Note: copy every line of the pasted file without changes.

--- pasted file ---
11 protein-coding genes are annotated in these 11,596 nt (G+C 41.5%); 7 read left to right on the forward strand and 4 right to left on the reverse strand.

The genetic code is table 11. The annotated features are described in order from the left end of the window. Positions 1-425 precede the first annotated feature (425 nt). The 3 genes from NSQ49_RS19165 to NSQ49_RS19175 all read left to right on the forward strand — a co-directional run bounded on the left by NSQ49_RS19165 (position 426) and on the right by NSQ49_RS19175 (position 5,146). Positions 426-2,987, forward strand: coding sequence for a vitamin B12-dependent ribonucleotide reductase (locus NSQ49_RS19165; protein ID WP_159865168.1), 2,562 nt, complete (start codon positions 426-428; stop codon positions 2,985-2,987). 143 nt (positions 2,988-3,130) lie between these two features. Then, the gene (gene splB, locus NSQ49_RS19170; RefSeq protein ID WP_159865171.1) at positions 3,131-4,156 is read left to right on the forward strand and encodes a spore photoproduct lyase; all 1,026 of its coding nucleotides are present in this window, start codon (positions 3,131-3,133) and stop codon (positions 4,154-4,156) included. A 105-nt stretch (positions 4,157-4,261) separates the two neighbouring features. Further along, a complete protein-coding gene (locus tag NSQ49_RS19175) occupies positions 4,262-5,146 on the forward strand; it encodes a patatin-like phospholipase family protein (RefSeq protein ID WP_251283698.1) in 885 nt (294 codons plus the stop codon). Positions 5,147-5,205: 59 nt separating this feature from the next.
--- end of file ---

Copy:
11 protein-coding genes are annotated in these 11,596 nt (G+C 41.5%); 7 read left to right on the forward strand and 4 right to left on the reverse strand.

The genetic code is table 11. The annotated features are described in order from the left end of the window. Positions 1-425 precede the first annotated feature (425 nt). The 3 genes from NSQ49_RS19165 to NSQ49_RS19175 all read left to right on the forward strand — a co-directional run bounded on the left by NSQ49_RS19165 (position 426) and on the right by NSQ49_RS19175 (position 5,146). Positions 426-2,987, forward strand: coding sequence for a vitamin B12-dependent ribonucleotide reductase (locus NSQ49_RS19165; protein ID WP_159865168.1), 2,562 nt, complete (start codon positions 426-428; stop codon positions 2,985-2,987). 143 nt (positions 2,988-3,130) lie between these two features. Then, the gene (gene splB, locus NSQ49_RS19170; RefSeq protein ID WP_159865171.1) at positions 3,131-4,156 is read left to right on the forward strand and encodes a spore photoproduct lyase; all 1,026 of its coding nucleotides are present in this window, start codon (positions 3,131-3,133) and stop codon (positions 4,154-4,156) included. A 105-nt stretch (positions 4,157-4,261) separates the two neighbouring features. Further along, a complete protein-coding gene (locus tag NSQ49_RS19175) occupies positions 4,262-5,146 on the forward strand; it encodes a patatin-like phospholipase family protein (RefSeq protein ID WP_251283698.1) in 885 nt (294 codons plus the stop codon). Positions 5,147-5,205: 59 nt separating this feature from the next.